This is a blog post accompanying the ICLR 2022 spotlight paper Geometric and Physical Quantities Improve E(3) Equivariant Message Passing . The goal is to give a quick overview of our method, its motivations and its consequences, maybe in a way that is more accesible than in the paper itself. We also link several ressources which we find helpful not only for understanding the paper, but also for getting acquainted with equivariant graph networks in general.

Steerable equivariant message passing

Motivation: deep learning on graphs

Deep learning methods have found their place in more and more different types of data. Graphs, point clouds, manifolds and groups all have specialised deep learning tools—with quite some success. For example, there is a lot of work ongoing for predicting molecular properties by treating them as graphs. In order to do so, atoms are treated as nodes and a cutoff radius defines the edges between them. The larger the cutoff radius, the more connections.

But there are many more things you can do with graph structured data besides atoms. In this work we also put quite some emphasis on dynamical systems, more precisely on charged 5-body systems obeying the laws of electrodynamics, and also on 100-body systems obeying the laws of gravity. An example of the latter is shown here. For such systems it is crucial to predict individual changes of (relative) positions and of forces for given timesteps accordingly.

The goal of our paper is to design a flexible and easily to adapt message passing approach, which is maximally expressive due to E(3) equivariance. Furthermore, we want different physical and geometric cues to be easy to integrate into the message passing scheme. Such cues could be forces, velocities or relative positions.


As any chemist may tell you, the three-dimensional structure of a molecule is of great importance for predicting its properties. However, we should not overfit on the way the molecule is presented to us. For example, the predicting the energy should be invariant to rotations, reflections and translations. For other tasks, such as predicting the force on each atoms, the predictions should rotate as the molecule is rotated. This is the key to equivariance: as the input is transformed, the output transforms predictably. This property allows a model to generalise to all possible rotations, while only ever seeing a molecule in a single pose. As one can imagine, this greatly increases data efficiency as it removes the need for showing the molecule under every angle using data augmentation.

Approaching this idea with another perspective, we can say that an invariant function removes information—the orientation can no longer be reconstructed from the output. Similarly, an equivariant function preserves information, since all geometric information is preserved throughout the network. This implies that even though the output is invariant, it is beneficial to discard geometric information only at the last possible moment and have all preceding functions be equivariant.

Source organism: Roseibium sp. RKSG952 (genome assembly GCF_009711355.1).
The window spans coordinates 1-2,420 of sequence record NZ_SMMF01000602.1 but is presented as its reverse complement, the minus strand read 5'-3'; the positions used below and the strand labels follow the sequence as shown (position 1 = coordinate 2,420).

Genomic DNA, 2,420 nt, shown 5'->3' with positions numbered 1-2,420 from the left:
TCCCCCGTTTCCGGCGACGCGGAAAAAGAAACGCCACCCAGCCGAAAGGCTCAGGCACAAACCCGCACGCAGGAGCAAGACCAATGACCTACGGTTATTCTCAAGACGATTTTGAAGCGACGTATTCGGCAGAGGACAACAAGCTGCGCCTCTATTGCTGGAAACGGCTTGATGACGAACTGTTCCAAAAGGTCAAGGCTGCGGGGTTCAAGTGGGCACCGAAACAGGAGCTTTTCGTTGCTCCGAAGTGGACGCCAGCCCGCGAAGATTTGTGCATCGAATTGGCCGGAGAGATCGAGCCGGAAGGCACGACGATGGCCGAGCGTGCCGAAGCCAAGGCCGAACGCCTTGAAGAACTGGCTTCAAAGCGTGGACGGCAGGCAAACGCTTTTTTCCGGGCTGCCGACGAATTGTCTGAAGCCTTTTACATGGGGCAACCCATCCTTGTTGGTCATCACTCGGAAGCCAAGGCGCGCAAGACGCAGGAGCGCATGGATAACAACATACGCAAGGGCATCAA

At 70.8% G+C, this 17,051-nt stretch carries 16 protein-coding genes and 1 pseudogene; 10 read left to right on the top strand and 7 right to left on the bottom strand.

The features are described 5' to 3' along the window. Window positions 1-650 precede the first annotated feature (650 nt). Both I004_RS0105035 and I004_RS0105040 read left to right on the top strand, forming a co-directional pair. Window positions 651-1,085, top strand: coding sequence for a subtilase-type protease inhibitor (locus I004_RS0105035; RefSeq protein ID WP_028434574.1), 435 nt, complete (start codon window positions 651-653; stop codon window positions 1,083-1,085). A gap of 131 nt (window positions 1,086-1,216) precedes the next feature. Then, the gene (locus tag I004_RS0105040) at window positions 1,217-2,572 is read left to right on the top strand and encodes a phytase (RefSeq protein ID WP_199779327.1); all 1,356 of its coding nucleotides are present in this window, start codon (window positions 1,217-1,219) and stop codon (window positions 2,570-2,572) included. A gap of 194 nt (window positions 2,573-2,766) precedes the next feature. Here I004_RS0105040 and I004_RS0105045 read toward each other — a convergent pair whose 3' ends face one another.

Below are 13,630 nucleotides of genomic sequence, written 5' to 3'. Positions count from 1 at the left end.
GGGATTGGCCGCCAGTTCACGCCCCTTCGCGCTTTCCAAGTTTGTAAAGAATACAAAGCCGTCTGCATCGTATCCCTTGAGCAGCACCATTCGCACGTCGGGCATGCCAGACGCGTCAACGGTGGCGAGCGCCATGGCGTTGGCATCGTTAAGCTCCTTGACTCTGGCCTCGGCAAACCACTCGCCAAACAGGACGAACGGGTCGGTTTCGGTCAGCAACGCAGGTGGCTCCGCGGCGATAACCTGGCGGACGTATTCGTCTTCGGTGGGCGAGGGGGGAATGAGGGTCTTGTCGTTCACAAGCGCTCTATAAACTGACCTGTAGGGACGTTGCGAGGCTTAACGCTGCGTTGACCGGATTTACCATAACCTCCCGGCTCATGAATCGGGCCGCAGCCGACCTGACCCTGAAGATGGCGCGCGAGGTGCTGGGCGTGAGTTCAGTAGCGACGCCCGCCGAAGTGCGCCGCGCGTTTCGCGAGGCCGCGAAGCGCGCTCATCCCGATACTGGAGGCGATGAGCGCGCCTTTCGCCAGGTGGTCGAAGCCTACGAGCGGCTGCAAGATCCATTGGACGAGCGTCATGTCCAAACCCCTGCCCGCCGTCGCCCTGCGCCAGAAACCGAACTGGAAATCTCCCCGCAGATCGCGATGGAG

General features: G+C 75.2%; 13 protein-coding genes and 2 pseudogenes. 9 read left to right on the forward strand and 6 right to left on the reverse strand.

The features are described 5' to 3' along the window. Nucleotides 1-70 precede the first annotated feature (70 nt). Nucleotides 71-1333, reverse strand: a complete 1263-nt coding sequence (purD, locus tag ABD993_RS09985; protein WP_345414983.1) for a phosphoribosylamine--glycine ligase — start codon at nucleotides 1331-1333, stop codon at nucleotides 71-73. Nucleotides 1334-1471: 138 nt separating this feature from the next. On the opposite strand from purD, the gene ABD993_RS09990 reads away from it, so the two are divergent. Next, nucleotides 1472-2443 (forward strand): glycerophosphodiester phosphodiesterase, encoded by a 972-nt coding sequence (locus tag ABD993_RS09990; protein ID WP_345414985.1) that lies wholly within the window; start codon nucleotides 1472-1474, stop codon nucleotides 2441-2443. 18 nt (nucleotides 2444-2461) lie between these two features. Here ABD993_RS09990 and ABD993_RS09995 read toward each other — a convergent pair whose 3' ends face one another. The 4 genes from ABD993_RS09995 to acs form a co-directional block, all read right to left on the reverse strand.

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SEGNN builing blocks

Let’s take a look at how to build a Steerable E(3) GNN. For a short overview, we need:

We’ll go over these one by one and try to give an intuitive explanation.

Steerable vectors

The essence of our approach is to build graph neural networks equivariant to \(O(3)\), the group of rotations and reflections. Equivariance to this group is easily extended to \(E(3)\) by working only with relative distances. We are used to applying elements of \(O(3)\) to three-dimensional Euclidean vectors, like so: \(\mathbf{x} \rightarrow \mathbf{R}\mathbf{x}\). However, by using representations of \(O(3)\) called Wigner-D matrices, the group can act on any \(2l+1\) dimensional vector space \(V_l\), as long as this vector space consists of coefficients in a spherical harmonic basis. Any such vector will be called steerable and denoted with a tilde. For example, \(\tilde{\mathbf{h}}^{(l)}\) is a steerable vector of order/type \(l\).

So what exactly are spherical harmonics? Just like the 1D Fourier basis forms a complete orthonormal basis for 1D functions, the spherical harmonics \(Y^{(l)}_m\) form an orthonormal basis for \(\mathbb{L}_2(S^2)\), the space of square integrable functions on the sphere \(S^2\). Any function on the sphere \(f(\mathbf{n})\) can thus be represented by a steerable vector when it is expressed in a spherical harmonic basis via:

\[f(\mathbf{n}) = \sum_{l\geq 0} \sum_{m=-l}^l h_m^{(l)} Y_m^{(l)}(\mathbf{n}) \ . \label{eq1}\tag{1}\]

We visualise such functions on \(S^2\) via glyph-visualizations by stretching and colour-coding a sphere based on the function value \(f(\mathbf{n})\). The figure below shows such a glyph plot.

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\[~ \\ ~ \\ ~ \\ ~ \\ \left\{ \; \mathbf{n} \, ||f(\mathbf{n})|| \;\;\; \left| \;\;\; \mathbf{n} \in S^2 \right. \; \right\} \;\;\; \Longleftrightarrow \;\;\; ~ \\ ~ \\ ~ \\ ~ \\\]

The next figure visualises what this looks like for our model specifically. We can embed any vector \(\mathbf{x}\) in a spherical harmonic basis, here shown up to second order. Whenever the original vector is rotated, the coefficients transform predictably under the Wigner-D matrices.

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Clebsch-Gordan tensor product